If you want to share your tips or experience, please do so in the comments. If you know someone, who will find this post useful, don’t forget to share it.

5 Comments

  • Marcos Maldonado

    11.03.2016 at 18:35 Reply

    Thanks for the tips, Elena. I very much appreciate how you’re always encouraging others to take action. I’ve been struggling with the idea of launching my own blog for some time now; hopefully, I will make that happen soon enough! I’ve got to say finding inspiration is my biggest obstacle. For now, I’m taking my time writing down every idea for a post I can come up with.

    • Elena

      11.03.2016 at 20:01 Reply

      Hey Marcos, thank you for the comment and your kind words!

      I also write down ideas for future blog posts and sometimes make short outlines because if I don’t, I might forget what the post was supposed to be about. 🙂 You have probably seen this post on where I get my blogging inspiration and I also love this post by Anna Lovind on the importance of the first draft (she’s a writer, so she knows what she’s talking about). Good luck with your blog!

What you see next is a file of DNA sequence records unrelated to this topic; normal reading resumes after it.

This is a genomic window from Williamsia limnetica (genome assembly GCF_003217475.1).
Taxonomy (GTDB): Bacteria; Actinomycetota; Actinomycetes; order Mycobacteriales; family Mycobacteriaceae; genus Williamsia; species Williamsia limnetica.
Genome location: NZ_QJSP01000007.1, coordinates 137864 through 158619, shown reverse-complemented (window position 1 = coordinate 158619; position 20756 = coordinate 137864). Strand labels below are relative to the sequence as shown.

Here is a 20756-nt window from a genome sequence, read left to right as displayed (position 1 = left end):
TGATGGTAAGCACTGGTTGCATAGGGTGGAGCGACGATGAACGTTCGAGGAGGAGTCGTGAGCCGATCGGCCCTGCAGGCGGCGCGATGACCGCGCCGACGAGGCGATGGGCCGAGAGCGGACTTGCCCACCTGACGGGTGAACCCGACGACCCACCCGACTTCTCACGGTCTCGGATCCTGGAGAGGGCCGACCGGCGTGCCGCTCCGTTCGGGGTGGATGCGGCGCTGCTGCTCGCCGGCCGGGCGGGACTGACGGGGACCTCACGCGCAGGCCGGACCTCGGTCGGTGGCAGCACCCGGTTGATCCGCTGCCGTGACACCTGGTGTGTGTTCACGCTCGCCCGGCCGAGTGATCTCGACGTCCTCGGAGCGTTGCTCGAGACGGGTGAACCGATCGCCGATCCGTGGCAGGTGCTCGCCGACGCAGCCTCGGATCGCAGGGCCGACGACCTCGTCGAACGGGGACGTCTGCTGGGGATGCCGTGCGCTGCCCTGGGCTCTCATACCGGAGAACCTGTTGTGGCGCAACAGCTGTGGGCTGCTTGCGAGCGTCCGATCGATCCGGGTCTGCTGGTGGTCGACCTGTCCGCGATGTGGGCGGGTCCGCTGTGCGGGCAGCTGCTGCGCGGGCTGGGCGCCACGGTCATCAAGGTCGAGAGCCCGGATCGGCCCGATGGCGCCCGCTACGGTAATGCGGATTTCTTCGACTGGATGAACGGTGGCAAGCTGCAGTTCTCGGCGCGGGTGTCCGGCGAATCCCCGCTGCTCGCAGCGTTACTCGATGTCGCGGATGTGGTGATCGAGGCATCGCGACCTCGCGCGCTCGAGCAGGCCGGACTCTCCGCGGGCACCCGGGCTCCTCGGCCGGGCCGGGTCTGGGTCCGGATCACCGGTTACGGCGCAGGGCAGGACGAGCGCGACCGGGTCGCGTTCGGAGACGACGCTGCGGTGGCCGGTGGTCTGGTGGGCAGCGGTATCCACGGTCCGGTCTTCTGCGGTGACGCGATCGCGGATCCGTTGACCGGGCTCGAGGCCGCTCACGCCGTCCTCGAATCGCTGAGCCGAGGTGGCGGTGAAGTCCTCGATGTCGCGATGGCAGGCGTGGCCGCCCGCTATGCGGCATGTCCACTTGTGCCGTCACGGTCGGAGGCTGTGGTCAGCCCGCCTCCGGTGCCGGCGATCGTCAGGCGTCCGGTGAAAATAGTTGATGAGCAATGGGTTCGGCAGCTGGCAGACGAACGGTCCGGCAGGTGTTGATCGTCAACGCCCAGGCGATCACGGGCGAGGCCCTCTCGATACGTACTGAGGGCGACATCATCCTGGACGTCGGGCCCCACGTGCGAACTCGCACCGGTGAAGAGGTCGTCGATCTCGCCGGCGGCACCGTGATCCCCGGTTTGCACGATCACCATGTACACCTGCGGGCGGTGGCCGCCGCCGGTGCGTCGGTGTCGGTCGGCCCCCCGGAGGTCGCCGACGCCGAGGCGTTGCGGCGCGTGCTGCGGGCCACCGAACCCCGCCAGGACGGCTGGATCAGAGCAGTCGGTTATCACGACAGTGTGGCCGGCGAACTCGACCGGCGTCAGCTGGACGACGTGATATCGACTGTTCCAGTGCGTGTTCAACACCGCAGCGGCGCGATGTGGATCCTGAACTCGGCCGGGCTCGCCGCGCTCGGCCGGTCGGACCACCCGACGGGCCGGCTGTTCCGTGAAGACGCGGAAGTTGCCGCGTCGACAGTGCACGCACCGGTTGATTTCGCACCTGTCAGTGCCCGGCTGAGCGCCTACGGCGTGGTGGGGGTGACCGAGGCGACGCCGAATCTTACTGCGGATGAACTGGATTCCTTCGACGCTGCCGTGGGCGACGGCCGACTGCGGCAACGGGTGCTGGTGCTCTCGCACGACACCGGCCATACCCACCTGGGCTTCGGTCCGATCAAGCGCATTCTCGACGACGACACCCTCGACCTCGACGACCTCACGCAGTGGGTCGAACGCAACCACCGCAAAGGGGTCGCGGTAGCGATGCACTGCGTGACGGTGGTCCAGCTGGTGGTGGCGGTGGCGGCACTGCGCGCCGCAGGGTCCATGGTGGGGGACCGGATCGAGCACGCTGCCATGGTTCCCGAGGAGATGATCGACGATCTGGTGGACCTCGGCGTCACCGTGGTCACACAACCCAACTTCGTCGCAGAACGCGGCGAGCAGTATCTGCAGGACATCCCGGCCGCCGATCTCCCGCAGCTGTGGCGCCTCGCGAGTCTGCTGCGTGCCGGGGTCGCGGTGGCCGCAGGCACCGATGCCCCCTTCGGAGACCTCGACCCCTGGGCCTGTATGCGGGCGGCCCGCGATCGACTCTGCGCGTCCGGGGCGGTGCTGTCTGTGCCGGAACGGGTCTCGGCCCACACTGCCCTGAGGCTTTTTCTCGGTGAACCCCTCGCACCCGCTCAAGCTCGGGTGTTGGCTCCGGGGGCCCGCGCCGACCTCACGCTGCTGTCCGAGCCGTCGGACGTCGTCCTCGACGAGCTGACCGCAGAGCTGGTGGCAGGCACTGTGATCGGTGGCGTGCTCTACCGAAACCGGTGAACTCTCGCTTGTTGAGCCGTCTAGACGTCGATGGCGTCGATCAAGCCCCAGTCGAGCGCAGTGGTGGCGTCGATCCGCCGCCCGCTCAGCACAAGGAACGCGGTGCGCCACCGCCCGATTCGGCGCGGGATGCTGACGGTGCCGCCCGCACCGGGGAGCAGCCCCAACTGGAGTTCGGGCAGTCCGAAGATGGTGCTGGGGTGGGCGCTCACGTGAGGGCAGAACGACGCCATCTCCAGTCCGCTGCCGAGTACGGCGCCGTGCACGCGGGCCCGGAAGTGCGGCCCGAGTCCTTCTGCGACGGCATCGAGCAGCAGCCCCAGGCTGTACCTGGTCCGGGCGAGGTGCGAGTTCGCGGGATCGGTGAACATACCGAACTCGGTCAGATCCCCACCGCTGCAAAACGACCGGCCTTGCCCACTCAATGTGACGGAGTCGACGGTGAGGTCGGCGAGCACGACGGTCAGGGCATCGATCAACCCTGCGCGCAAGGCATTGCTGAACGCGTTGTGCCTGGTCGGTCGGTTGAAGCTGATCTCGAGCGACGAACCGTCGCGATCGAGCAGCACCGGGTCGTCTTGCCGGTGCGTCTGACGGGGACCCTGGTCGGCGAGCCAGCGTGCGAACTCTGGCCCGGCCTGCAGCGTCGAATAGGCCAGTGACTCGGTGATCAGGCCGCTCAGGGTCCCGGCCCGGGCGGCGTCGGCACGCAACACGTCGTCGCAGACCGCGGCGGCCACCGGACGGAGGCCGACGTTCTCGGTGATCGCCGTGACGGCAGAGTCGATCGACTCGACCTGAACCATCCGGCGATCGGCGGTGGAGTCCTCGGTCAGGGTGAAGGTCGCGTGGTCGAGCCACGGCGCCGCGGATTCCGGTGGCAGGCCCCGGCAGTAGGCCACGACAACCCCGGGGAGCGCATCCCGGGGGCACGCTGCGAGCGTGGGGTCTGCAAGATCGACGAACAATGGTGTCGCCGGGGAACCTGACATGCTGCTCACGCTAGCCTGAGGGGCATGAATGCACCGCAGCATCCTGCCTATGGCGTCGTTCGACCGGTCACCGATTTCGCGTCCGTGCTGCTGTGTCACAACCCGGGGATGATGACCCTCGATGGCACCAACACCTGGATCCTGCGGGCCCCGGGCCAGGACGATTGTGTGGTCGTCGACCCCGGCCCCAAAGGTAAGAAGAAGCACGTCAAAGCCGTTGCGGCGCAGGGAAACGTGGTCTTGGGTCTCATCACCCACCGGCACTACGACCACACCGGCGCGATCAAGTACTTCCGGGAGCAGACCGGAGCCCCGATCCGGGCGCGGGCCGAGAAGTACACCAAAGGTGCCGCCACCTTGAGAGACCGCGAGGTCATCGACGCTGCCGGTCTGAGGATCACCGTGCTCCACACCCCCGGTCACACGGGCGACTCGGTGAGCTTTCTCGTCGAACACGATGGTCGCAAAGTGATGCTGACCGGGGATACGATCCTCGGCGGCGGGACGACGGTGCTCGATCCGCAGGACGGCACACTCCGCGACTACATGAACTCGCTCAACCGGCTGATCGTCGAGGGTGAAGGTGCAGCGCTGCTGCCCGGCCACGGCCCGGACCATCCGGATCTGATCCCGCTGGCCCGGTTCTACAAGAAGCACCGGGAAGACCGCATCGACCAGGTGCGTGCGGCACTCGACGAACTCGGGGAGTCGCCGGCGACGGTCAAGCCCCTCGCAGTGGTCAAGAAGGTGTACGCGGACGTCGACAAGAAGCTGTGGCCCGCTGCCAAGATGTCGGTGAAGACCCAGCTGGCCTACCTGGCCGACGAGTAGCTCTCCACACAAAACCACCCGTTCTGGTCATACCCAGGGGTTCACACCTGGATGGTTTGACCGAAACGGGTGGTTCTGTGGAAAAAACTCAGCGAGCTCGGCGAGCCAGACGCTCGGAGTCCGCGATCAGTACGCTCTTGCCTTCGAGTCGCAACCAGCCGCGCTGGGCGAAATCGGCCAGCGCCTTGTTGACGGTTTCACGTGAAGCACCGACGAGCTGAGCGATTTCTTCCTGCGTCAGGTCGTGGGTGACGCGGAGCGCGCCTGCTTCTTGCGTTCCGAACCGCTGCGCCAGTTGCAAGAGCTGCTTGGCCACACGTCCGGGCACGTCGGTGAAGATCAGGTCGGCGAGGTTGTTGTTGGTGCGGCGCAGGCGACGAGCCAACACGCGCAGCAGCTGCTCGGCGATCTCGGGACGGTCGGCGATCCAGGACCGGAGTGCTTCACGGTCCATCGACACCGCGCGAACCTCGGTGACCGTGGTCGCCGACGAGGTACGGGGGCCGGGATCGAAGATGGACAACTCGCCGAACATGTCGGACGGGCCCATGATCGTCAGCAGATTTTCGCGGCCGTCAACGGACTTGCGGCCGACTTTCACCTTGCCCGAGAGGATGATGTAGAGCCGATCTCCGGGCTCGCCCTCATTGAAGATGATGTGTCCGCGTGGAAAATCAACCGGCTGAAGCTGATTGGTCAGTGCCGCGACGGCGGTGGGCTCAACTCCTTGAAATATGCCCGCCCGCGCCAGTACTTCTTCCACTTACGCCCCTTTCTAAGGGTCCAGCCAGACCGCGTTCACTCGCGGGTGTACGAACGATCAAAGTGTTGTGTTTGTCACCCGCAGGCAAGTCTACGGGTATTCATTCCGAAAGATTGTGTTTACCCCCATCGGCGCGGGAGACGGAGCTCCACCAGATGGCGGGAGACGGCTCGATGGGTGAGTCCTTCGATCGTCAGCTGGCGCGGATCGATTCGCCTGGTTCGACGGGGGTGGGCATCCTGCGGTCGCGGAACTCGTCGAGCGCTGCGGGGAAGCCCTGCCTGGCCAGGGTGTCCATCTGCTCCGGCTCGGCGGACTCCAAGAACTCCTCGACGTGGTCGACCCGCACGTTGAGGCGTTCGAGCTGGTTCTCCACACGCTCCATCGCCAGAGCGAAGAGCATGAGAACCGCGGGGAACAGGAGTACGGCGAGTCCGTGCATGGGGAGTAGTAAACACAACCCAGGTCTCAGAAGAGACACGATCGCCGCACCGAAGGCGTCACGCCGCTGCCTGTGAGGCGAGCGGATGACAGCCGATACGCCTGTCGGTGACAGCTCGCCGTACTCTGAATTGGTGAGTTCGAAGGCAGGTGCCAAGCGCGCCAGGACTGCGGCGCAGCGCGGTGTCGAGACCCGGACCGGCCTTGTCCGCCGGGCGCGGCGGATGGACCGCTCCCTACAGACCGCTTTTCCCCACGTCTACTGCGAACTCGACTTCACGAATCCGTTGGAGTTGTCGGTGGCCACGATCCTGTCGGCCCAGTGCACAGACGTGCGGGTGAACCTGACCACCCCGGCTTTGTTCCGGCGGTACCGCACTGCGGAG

• Patricia

      15.03.2016 at 07:06 Reply

      Hi Marcos. I have a blog but also use The Open Mic for translators to write content. It’s easy to use and fun!

  • Robert Rogge

    16.03.2016 at 01:58 Reply

    Yeah, I know lots of people who write great English and then hire a proofreader. Proofreaders in the target language, since it’s not a translation, are affordable. I always recommend hiring students or young people for that kind of work, since it fits their lifestyle and can help them through university.

  • Around the web – March 2016 | A Smart Translator's Reunion

    03.04.2016 at 07:34 Reply

    […] Colleague Elena Tereshchenkova blogged about writing content in your non-native language. […]